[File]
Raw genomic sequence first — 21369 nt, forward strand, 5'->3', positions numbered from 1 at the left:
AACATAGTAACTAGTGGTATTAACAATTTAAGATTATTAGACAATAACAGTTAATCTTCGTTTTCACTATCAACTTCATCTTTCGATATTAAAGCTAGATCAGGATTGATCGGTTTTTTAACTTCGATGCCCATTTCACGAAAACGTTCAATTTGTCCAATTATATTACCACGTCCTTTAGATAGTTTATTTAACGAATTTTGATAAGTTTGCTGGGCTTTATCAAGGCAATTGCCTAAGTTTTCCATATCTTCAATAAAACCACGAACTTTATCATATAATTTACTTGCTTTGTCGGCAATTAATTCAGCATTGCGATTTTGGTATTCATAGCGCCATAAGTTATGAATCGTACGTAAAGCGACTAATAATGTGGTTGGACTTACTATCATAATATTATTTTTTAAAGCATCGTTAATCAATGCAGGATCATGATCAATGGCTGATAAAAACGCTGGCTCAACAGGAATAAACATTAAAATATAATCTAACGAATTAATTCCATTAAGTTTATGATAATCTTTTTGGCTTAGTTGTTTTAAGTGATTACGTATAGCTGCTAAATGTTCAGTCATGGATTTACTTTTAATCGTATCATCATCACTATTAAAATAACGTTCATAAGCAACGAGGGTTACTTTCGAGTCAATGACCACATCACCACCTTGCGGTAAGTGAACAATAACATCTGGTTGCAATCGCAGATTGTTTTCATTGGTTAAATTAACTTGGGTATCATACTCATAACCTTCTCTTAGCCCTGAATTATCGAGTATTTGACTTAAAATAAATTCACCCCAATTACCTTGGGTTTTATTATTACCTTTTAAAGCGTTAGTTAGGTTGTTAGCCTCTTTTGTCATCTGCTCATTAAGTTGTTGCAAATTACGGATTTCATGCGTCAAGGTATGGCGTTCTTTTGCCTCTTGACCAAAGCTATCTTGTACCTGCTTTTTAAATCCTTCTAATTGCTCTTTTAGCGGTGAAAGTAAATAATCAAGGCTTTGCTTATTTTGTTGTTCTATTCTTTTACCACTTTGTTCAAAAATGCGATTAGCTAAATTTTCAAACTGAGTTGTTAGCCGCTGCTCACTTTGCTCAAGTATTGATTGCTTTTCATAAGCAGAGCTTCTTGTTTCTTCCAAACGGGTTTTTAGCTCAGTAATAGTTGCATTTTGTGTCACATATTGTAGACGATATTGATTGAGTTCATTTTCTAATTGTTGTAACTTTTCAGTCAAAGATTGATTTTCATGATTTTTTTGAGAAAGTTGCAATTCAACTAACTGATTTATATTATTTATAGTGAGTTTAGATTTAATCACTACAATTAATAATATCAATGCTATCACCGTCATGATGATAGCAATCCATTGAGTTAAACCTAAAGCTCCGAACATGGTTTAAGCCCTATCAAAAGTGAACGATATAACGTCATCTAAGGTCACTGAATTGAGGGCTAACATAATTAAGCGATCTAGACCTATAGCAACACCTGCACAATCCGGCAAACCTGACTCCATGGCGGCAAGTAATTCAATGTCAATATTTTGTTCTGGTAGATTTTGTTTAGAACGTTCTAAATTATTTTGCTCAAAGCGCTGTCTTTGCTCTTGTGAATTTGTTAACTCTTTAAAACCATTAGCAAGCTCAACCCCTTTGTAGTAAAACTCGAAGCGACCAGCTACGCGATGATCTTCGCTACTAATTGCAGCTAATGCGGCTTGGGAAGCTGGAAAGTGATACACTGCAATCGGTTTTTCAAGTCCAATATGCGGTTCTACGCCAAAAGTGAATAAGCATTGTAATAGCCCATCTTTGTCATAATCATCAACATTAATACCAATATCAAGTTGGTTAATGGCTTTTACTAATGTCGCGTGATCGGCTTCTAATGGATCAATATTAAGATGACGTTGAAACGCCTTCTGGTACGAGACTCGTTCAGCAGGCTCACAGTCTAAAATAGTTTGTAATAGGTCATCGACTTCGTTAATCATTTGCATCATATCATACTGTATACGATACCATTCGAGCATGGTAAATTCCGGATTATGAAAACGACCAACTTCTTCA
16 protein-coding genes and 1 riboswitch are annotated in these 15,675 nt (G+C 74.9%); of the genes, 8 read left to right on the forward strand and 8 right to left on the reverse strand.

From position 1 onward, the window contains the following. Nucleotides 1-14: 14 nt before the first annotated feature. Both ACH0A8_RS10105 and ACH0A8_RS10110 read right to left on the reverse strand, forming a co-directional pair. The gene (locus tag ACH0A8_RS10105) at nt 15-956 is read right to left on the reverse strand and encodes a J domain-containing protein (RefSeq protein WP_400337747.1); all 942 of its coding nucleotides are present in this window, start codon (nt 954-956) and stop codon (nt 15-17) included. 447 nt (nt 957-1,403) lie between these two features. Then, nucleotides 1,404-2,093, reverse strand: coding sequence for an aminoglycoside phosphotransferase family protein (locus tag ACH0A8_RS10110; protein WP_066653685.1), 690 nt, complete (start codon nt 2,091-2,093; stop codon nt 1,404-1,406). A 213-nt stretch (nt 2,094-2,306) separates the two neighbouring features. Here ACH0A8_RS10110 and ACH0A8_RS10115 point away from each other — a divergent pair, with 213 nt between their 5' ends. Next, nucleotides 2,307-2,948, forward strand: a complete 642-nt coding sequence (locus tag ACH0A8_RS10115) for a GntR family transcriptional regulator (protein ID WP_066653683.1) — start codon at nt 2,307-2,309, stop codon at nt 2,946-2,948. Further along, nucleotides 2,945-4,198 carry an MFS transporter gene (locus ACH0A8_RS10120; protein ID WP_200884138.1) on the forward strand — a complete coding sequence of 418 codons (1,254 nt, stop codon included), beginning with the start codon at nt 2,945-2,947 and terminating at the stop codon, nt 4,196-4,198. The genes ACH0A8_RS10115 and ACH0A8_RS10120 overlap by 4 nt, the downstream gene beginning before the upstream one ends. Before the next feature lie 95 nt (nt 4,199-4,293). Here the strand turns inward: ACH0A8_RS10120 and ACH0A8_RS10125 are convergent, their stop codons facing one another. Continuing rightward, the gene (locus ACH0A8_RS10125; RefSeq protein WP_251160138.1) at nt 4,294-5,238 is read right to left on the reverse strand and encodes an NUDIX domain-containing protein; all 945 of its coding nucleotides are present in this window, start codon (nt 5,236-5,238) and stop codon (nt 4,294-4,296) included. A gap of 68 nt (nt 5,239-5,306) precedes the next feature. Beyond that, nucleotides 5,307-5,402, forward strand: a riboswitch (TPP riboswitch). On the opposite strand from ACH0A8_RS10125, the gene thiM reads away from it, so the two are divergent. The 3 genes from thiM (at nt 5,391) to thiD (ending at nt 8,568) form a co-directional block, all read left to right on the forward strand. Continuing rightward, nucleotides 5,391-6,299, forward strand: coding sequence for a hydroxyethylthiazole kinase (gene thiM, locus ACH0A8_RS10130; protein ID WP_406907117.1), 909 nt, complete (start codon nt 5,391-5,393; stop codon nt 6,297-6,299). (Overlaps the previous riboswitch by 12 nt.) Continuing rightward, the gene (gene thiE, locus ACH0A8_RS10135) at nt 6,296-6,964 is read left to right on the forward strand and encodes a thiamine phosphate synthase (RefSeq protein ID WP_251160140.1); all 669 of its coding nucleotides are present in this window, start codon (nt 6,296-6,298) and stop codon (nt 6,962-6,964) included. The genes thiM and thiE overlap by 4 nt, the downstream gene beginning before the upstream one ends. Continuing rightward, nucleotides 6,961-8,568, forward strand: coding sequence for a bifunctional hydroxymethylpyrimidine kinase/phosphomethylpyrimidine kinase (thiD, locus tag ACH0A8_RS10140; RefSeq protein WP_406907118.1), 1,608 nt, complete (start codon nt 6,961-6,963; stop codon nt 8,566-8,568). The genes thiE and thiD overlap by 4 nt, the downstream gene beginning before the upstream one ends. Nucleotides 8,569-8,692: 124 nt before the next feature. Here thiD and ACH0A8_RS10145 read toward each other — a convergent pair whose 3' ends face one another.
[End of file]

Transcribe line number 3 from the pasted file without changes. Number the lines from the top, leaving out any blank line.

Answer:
16 protein-coding genes and 1 riboswitch are annotated in these 15,675 nt (G+C 74.9%); of the genes, 8 read left to right on the forward strand and 8 right to left on the reverse strand.